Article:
The rate of deforestation today is pushing the world's largest rainforest closer to a point beyond which it cannot recover. 1,345 square kilometers of the region have been cleared so far this month, higher than the previous monthly record.
Ethiopia has planted more than 350 million trees in a day, officials say, in what they believe is a world record. The project aims to counter the effects of deforestation and climate change in the drought-prone country.
The new law called the "Graduation Legacy for the Environment Act," it is seen as a valuable opportunity for young people to take action against climate change and hopes to fix deforestation in Philippines.
More than half of deforestation is due to production of food and animal feed, such as beef, soy beans and palm oil. Overall, exports account for about a fourth of that deforestation which is connected to food production.
Overall emissions caused by deforestation in the Amazon rainforest were down by 610 million tonnes of carbon dioxide. This is ahead of its 2020 target of 564 million tonnes.
New data shows that over 15.8 million hectares (39 million acres) – an area the size of Bangladesh – of tree cover was lost in the tropics during 2017.
In just two decades, Madagascar lost about a fifth of its mangrove forest area, exposing its coastline to the ocean's ravages.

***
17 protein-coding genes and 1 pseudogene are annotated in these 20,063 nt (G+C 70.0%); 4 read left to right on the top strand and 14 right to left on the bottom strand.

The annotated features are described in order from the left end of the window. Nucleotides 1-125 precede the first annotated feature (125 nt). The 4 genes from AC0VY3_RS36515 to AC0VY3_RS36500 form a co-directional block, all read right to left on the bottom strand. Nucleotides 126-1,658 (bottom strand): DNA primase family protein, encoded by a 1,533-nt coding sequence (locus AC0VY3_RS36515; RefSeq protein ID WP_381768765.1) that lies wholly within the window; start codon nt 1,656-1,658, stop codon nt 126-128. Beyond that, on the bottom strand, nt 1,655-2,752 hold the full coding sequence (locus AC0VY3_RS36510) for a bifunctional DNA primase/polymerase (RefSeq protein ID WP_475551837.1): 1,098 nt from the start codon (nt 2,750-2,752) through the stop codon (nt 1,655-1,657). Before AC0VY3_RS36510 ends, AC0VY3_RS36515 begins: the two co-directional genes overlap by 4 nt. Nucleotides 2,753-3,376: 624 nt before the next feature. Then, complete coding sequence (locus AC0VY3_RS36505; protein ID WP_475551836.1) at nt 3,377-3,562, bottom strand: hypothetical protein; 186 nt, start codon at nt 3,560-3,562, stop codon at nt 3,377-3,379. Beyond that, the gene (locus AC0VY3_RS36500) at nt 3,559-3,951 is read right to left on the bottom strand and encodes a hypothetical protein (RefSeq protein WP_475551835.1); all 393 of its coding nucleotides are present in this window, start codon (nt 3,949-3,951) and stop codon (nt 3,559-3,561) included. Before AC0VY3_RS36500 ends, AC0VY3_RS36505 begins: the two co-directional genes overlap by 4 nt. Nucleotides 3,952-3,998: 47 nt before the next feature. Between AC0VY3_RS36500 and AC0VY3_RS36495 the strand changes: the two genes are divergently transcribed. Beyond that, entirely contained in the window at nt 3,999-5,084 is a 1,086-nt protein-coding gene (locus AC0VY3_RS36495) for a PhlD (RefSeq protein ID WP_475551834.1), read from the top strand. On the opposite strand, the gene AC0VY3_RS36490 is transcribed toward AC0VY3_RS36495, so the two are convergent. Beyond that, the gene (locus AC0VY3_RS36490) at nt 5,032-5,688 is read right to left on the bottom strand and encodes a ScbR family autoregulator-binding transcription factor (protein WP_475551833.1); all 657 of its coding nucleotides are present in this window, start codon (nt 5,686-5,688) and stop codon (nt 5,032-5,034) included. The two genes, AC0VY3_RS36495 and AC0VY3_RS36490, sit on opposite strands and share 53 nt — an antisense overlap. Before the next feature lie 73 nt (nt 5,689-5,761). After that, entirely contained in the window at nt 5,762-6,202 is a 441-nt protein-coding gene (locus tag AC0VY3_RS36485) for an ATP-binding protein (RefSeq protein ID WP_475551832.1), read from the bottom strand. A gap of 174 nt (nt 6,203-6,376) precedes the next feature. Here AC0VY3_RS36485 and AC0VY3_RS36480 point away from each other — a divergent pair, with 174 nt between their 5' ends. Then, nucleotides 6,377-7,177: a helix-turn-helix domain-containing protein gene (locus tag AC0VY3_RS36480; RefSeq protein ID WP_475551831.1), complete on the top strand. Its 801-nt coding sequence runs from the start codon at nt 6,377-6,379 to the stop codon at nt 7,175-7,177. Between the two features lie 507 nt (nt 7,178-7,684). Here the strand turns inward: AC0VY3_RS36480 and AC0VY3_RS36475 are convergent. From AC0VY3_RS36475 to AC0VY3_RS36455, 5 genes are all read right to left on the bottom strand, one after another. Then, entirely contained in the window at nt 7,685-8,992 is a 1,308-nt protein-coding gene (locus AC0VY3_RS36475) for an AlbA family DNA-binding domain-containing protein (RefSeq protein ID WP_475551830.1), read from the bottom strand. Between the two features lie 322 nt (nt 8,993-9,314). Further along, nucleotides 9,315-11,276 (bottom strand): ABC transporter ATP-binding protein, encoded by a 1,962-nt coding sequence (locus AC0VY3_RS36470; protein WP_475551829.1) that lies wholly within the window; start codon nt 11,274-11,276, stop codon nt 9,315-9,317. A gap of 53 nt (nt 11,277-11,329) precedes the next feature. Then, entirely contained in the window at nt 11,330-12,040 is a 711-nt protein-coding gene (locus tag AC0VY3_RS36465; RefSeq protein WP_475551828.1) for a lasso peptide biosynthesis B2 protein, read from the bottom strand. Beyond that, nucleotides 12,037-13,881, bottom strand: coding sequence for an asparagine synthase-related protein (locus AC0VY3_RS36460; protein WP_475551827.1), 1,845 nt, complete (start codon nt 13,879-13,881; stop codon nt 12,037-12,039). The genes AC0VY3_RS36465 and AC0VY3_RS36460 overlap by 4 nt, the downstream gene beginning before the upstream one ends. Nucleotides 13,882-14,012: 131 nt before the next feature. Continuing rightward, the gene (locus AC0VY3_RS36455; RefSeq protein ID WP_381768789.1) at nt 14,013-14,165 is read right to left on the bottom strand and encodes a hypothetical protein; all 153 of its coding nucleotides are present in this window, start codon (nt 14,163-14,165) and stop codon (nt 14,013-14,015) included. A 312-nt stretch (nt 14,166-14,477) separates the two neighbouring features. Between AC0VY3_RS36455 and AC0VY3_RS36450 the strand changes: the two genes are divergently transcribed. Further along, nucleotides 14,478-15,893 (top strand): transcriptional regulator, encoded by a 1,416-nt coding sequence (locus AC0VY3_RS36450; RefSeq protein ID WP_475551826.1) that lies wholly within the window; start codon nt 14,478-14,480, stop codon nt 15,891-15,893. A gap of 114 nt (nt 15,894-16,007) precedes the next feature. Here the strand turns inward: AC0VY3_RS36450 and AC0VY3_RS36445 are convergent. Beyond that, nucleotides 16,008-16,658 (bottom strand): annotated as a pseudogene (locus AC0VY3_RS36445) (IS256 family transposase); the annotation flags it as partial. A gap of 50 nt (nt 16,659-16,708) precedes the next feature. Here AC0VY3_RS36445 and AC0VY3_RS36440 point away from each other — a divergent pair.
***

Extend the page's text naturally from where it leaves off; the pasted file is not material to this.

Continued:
Over half of products in supermarkets contain palm oil and demand is contributing to deforestation. United Kingdom supermarket Iceland said they will stop using palm oil in their own brand food by the end of 2018.
Loggers are illegally felling rare and valuable trees to sell in China and Europe, making Cambodia's deforestation rate among the world's worst.
The 2018 Environmental Performance Index (EPI) finds that air quality is the leading environmental threat to public health. The report ranks 180 countries on 24 performance indicators.
In the past decades, large areas of forest in Sumatra, Indonesia, have been replaced by cash crops like oil palm and rubber plantations. New research shows that these changes in land use increase temperatures in the region.
A new study published today finds that less eye-catching human impacts are more harmful than has been assumed, and are actually causing tropical forests to now emit more carbon than they capture—making them a carbon source rather than a carbon sink.
A plan to plant 1 billion trees in Pakistan to help offset deforestation was achieved this month.